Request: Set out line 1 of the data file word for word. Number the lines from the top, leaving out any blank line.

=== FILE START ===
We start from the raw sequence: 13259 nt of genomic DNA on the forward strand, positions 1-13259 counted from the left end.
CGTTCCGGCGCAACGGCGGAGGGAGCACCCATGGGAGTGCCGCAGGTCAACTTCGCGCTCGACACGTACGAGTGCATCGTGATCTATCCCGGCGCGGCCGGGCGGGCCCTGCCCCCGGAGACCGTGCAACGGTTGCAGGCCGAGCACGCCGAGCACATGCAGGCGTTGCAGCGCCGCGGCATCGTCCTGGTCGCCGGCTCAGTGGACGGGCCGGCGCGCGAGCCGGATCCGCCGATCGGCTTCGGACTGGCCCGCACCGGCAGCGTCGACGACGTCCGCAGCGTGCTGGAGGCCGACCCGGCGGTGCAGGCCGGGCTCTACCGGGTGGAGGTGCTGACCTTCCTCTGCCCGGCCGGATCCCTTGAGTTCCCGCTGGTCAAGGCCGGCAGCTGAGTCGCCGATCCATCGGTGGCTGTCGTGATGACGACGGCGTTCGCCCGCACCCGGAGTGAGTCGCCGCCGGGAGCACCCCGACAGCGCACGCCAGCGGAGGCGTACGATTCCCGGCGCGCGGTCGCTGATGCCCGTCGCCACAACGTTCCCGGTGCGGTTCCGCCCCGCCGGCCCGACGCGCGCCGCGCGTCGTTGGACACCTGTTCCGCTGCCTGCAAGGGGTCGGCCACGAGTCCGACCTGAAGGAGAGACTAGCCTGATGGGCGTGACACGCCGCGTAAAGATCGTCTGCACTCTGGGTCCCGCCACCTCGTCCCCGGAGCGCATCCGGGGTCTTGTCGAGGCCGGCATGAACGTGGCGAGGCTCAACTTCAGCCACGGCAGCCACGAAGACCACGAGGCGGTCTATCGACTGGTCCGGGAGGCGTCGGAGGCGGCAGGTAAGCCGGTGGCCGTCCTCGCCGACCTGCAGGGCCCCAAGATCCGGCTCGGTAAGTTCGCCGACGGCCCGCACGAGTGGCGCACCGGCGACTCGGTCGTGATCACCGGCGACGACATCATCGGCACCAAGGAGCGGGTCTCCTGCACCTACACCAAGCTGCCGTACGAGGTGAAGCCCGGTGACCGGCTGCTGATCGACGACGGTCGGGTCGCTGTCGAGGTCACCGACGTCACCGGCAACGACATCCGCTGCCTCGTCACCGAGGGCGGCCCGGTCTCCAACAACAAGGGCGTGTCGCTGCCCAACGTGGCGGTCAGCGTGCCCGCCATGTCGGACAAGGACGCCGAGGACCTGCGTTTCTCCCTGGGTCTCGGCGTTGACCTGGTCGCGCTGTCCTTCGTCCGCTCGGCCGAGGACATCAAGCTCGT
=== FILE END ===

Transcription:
We start from the raw sequence: 13259 nt of genomic DNA on the forward strand, positions 1-13259 counted from the left end.